The Bachelor: Rose Rage, Racism In Reality, & The Nickpocalypse

Will Nick be the first bachelor to quit the dang show?! (Image Credit: Instagram/bachelorusa)

Nick's Heart: Is it Even Real?

Nick seems most happy when scampering tipsy across the sand. 

"I'm a drunk baby dinosaur," he yells with glee. Elbows pulled tight to chest, hands cupped forward in T-rex mode (one still clinging to his cocktail), head-bobbing velociraptor-style. 

Give this man a stiff Mai-Tai and a shout-out game of "chocolate or vanilla" (with six bikini'd women) and he's content. But if you confront him with your feelings, whether about love or chokeys (more on those in a sec), he will send you home.

Nick was not built to withstand many female moods beyond the baseline of cheerful. He'd probably score around a zero on the Emotional Intelligence APGAR for grown males. 

Which partly explains why last night's two-hour episode felt sick with its own dramatical weight: it was all about the conundrum that is Nick's Heart. Which has some kind of indeterminable relationship to his brains and his loins and his privilege. 

The women loll across beds, turning their condo into a Think Tank on the problem of: "What is going on in Nick's head?" 

"I don't know what he's thinking," someone utters, perplexed. Another engages in calculus involving the math of two-on-one dates. By the end of this epic episode, our self-proclaimed infant dino is threatening to walk out on this Quest for Real Love because he might not have any more loves to give.  He's just being honest . . . or something. 

Every season features at least one scene of a tear-stained march through the long hallway of some faraway Marriot. And this time, that journey is Nick's.

Lying is Not an Issue, Obvi

Most of us missed the memo about how lies are NBD. Taylor is also late to that party. They probably filmed her Nick Confrontation way before #AlternativeFacts swept the nation. Taylor is so behind the times. She seems to think that lying will disqualify you from competition. 

That's so October 2016. Come on, Taylor! Lies rule! Lies are champions. The best!

Anyway, Taylor begins the episode, back after being sent home last week, ready to interrupt the one-on-one date between Corinne and Nick by dropping a truth bomb concerning the 24-year old blonde's less-than-honest tendencies. 

She says to Corinne, "You lied today," and Corinne responds with: "Okay." (Even her shrug has an almost presidential refinement to it.) Nick's all "whatever." He's still got stuff he wants to explore with Corinne (like nude yoga with more cans of Reddi-wip) so thanks, Taylor, bye.

Next, Taylor is limo'd away and everybody else takes a horse and carriage ride to yet another plantation for the Rose Ceremony. "It's so old-fashioned," squeals Raven. Thank you, Miss Scarlett. 

Chris Harrison swoops in with the heart-stabbing "No Cocktail Party" announcement. There will be no closing arguments before judgment and sentencing.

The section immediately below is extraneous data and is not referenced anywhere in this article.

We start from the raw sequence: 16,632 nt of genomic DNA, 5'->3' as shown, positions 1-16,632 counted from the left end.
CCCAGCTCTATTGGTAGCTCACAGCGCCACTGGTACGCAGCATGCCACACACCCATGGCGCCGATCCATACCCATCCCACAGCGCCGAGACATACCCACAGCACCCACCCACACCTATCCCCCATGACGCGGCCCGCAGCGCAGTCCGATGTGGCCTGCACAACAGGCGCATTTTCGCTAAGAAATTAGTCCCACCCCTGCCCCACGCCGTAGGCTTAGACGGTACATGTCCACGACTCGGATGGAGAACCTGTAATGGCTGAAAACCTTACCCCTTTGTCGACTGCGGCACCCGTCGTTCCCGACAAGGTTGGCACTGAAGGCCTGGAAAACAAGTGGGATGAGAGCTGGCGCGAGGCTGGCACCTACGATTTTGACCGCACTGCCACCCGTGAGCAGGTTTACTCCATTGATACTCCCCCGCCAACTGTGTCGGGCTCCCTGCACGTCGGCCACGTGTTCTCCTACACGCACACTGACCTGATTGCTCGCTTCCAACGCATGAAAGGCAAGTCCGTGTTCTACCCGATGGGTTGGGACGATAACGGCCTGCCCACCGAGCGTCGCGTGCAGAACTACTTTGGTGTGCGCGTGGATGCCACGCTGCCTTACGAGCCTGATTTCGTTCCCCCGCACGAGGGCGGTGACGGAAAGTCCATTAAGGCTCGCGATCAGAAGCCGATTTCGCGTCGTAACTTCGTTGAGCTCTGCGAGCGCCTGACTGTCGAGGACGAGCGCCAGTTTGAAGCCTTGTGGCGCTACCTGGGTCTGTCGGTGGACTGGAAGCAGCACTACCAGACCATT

Jaimi, Josephine, and DolphinShark get the ax, which they take as rejection instead of the gift of freedom.

"You know you're incredible." 

That flirty line was Nick's send-off to Alexis, our Aquatic Princess (the hybrid DolphinShark of well-oiled lore). She claims she never cries. As she turns from the camera to sob. Go back to the sea where you belong, sweet mermaid. Poseidon and the other dolphins need you. You know you're incredible.

Bye America, You're Not the Only Land with Plantations! Hello Virgin Islands!

"Nothing could go wrong when you're on an island like this," chirps Raven as they arrive on St. Thomas. 

That's right, Raven. This island has an exciting history. First, the indigenous people died from colonial raids and diseases. Next, pirates pillaged until the land was annexed for glorious plantations operated through prison labor (the historic prison here is the perfect site for a date, btw!) Did you know that prisoners make awful workers? So, next The Slave Trade staffed the plantations. More and more slaves got brought over to beautiful St. Thomas while Europeans fought over the isle for centuries. Finally, the U.S. just bought the damn thing. 

So yeah, nothing goes wrong here. Ever.

It's not so much that The Bachelor has a racism problem as that America does. The Bachelor does us a huge favor by laying that problem bare and opening it wide. What used to be subtle is getting more In Your Face, like everything else these days. 

There is no way to avoid Nick Privilege. Let's Discuss!

In between scenes that dare to delve into the mysteries of Nick's Heart, we are treated to a segment of abject racism, and several others that point out the dizzying stamina of Nick's various privileges. On the one hand, that's just par for the course with all things white, male, and American. On the other hand, it's nice to see The Bachelor display the masterful oblivion of Nick with regard to his positions of power. Let's take a look:

Exhibit One: Lorna and Corinne.

Lorna arrives at the bachelorettes' St. Thomas condo. A black woman with a Caribbean accent offering to do whatever anybody wants or needs. Yes, this season started with an unparalleled number of women of color in Nick's selection database. But by this episode's end, only one black woman remains. So, why is it weird to have a black maid suddenly enter the scene?

Every bachelor condo probably has housekeepers. But this is the first time we've focused on The Help. Even the Bachelor in Paradise bartender Jorge got screen time and billing in the opening credits. We presume Lorna was hired, but it almost comes across as if she's doing some kind of cheery volunteer work.

Lorna mostly enables Corinne's gloating and leisure-time pleasures. Finally, a maid. Corinne revels as Lorna adjusts her towel and does her ironing. 

But as we watch a question occurs: Are you horrified? Or are you Corinne? Who thinks it's awesome that her own nanny/maid, the infamous Raquel, would be jealous of Lorna. Because it's not just a job, it's a pleasure to serve. (All those slaves were always happy, right? "Fed and sheltered." And Frederick Douglass is doing a great job!)

What does any of this have to do with Mr. Viall? Nothing, except that Corinne still enjoys a special allotment within Nick's Heart. They share a privilege alliance that was further cemented when they conjoined at the Swamp — beyond Taylor and yet another of the show's collection of dancing black women.

Lorna: May you please have been paid the obscene amount of salary you deserve.

Exhibit Two: Kristina's childhood.

Kristina is an immigrant who ate lipstick as a child. Corinne probably still eats it, but not in the same way as Kristina. Because she ate it for food. Because there wasn't any. The cupboards were bare. And then her mom threw her out. "Good luck surviving." Then the orphanage. And oh yeah, this all happened in Russia. And she would have had to pursue a career in prostitution if she hadn't been adopted by a U.S. family. Her dad met her at the airport with balloons and flowers.